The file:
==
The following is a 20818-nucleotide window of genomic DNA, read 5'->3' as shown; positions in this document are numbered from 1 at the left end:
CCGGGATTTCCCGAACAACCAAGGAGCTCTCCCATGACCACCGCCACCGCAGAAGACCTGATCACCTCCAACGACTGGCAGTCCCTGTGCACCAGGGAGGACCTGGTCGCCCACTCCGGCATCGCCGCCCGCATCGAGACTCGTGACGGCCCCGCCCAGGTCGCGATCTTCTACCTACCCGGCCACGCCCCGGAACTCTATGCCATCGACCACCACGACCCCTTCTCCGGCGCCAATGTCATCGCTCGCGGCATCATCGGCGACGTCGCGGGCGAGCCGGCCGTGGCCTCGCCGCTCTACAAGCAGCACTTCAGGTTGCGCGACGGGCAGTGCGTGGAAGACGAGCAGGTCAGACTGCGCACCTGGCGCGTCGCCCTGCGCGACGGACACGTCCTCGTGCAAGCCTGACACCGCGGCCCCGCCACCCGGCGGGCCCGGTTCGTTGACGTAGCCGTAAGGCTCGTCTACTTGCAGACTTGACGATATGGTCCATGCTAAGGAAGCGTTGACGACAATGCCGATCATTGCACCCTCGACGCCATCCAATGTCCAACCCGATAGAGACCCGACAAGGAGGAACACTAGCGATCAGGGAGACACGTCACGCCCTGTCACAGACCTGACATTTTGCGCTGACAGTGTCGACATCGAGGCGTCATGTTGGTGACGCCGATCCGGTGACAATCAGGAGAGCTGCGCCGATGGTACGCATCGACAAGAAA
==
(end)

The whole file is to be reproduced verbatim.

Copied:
The following is a 20818-nucleotide window of genomic DNA, read 5'->3' as shown; positions in this document are numbered from 1 at the left end:
CCGGGATTTCCCGAACAACCAAGGAGCTCTCCCATGACCACCGCCACCGCAGAAGACCTGATCACCTCCAACGACTGGCAGTCCCTGTGCACCAGGGAGGACCTGGTCGCCCACTCCGGCATCGCCGCCCGCATCGAGACTCGTGACGGCCCCGCCCAGGTCGCGATCTTCTACCTACCCGGCCACGCCCCGGAACTCTATGCCATCGACCACCACGACCCCTTCTCCGGCGCCAATGTCATCGCTCGCGGCATCATCGGCGACGTCGCGGGCGAGCCGGCCGTGGCCTCGCCGCTCTACAAGCAGCACTTCAGGTTGCGCGACGGGCAGTGCGTGGAAGACGAGCAGGTCAGACTGCGCACCTGGCGCGTCGCCCTGCGCGACGGACACGTCCTCGTGCAAGCCTGACACCGCGGCCCCGCCACCCGGCGGGCCCGGTTCGTTGACGTAGCCGTAAGGCTCGTCTACTTGCAGACTTGACGATATGGTCCATGCTAAGGAAGCGTTGACGACAATGCCGATCATTGCACCCTCGACGCCATCCAATGTCCAACCCGATAGAGACCCGACAAGGAGGAACACTAGCGATCAGGGAGACACGTCACGCCCTGTCACAGACCTGACATTTTGCGCTGACAGTGTCGACATCGAGGCGTCATGTTGGTGACGCCGATCCGGTGACAATCAGGAGAGCTGCGCCGATGGTACGCATCGACAAGAAA